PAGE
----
Ugur Nedim

About Ugur Nedim

Ugur Nedim is an Accredited Criminal Law Specialist and the Principal of Sydney Criminal Lawyers, a leading Sydney Law Firm that specialises in Criminal Law and Traffic cases.

Can the police deny partygoers on the assumption of drugs?

At this weekend’s Above and Beyond music festival, NSW police have vowed to deny ticket holders entry on the basis of drugs, even if they don’t find any.



There is an enormous amount of evidence to suggest that positive indications by drug detection dogs are not a reliable indicator of the presence of drugs.

Police figures suggest that between two-thirds and 80% of positive indications are “false” – meaning the subject does not have drugs on them at that time.

There is also research to suggest that sniffer dogs may make a positive indication for reasons other than the presence, or previous presence, of illegal drugs – they may show interest or sit next to a person due to the presence of food, the lingering scent of another dog, on a signal by their handler or simply due to tiredness.

Indeed, there is a very strong argument that a positive indication does not – by itself – constitute the “reasonable grounds” necessary for police officers to search a person.

Despite all of this, the NSW Police Force published a statement on its Facebook page yesterday warning that ticket holders to this weekend’s Above and Beyond music festival will be refused entry to the event if they are the subject of a positive indication, regardless of whether drugs are found.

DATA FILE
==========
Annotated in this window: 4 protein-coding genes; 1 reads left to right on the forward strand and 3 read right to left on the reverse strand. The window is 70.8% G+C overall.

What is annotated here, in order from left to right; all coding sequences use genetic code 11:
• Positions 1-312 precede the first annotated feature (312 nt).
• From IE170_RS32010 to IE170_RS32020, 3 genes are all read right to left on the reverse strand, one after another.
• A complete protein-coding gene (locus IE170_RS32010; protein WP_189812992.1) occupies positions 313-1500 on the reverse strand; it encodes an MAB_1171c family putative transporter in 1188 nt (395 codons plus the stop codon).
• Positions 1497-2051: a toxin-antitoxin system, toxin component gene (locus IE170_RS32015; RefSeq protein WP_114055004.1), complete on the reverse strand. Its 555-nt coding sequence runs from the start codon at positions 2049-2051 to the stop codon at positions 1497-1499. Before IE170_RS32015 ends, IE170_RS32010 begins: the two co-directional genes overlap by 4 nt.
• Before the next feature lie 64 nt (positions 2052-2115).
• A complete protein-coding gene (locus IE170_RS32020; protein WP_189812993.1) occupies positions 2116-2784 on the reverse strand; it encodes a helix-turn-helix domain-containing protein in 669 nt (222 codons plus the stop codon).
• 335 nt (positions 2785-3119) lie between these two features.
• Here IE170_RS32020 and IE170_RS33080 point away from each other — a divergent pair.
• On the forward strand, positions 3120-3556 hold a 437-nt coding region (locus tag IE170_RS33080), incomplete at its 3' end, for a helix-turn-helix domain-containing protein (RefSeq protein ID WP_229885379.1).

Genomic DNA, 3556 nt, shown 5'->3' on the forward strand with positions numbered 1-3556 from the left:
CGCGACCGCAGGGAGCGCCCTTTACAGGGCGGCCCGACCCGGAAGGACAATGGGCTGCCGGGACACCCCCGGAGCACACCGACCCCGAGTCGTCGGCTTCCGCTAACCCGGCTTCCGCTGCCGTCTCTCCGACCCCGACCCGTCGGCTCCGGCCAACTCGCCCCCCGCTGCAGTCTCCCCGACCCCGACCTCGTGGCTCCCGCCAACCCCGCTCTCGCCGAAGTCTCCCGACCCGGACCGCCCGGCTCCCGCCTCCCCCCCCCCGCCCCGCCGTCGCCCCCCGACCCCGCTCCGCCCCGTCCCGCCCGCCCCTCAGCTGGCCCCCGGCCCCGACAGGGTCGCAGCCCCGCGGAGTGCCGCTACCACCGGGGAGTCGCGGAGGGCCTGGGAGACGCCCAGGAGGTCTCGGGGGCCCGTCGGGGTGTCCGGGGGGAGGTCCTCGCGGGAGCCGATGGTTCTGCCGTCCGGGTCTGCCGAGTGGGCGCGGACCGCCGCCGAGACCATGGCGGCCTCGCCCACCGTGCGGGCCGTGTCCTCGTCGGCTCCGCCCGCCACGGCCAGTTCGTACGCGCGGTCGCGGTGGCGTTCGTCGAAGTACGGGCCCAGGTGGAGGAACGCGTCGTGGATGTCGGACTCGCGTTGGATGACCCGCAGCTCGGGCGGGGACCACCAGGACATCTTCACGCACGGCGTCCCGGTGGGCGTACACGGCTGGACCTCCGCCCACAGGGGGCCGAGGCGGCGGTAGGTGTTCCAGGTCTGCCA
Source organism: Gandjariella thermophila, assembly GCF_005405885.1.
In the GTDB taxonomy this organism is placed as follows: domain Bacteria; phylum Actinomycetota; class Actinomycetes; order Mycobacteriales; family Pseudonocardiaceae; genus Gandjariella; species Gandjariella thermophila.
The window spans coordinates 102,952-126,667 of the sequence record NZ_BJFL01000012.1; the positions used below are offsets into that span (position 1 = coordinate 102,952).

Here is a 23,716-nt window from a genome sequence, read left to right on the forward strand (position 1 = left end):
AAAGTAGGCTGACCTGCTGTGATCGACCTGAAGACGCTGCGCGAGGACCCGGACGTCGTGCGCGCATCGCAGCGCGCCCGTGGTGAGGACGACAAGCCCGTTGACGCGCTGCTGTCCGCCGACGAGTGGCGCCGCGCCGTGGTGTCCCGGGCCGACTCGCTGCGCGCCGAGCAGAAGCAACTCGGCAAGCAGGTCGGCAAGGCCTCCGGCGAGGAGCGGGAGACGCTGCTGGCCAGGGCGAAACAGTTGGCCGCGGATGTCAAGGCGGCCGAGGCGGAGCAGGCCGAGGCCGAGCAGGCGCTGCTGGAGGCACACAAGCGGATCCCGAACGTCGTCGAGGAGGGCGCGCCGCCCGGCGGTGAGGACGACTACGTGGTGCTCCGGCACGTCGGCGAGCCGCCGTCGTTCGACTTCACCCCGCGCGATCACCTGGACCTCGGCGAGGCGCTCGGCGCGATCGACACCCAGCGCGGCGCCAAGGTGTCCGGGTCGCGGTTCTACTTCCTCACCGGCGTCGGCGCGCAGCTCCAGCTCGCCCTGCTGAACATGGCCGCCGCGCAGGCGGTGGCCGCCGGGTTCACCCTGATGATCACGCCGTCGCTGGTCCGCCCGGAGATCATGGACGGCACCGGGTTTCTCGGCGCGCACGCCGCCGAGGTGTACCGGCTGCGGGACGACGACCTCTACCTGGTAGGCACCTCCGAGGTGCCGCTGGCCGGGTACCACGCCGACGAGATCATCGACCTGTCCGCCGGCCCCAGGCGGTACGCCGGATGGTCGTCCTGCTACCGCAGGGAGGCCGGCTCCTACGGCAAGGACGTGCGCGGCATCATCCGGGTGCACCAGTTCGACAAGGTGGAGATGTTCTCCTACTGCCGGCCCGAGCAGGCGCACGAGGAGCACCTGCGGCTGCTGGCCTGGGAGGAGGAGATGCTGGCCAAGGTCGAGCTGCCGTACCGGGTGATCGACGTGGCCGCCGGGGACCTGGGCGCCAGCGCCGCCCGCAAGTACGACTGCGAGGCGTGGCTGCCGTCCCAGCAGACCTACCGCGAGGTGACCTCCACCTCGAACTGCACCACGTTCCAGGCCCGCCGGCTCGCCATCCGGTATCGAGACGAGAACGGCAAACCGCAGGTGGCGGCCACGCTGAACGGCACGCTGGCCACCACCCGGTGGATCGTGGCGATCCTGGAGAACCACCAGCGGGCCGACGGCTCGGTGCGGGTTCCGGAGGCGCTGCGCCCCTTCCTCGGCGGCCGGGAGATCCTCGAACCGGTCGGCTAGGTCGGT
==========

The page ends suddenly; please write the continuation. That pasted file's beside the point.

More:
Public backlash

The warning has created a social media storm, with members of the public accusing the force of abusing its powers by proposing to deny entry without sufficient evidence of an offence having been committed.

The vast majority of the 2,500 or so comments on the post are highly critical of the proposal, repeatedly pointing out that patrons who have paid significant amounts of money for tickets and travel to this Saturday’s event may be turned away without having done anything wrong.



Police have not indicated the source of their supposed power to refuse entry in the absence of conduct or a state of affairs covered by legislation such as the Liquor Act 2007 and Law Enforcement (Powers and Responsibilities) Act 2002 (NSW) (the LEPRA).

Under the Liquor Act, licensees of licensed venues, their staff and police officers can refuse entry to patrons who are “intoxicated”, “violent”, “quarrelsome” or “disorderly”. There is a strong argument the provisions do not encompass the situation contemplated by police.

As the name suggests, the LEPRA confers powers and responsibilities upon police officers in NSW.

It contains provisions relating to requiring identification, searching and seizing, public disorders and safety, arrests, giving directions, drug detention operations, detention of intoxicated persons, confiscation of items and so on.

None of these powers allow for the course proposed by police in their statement.


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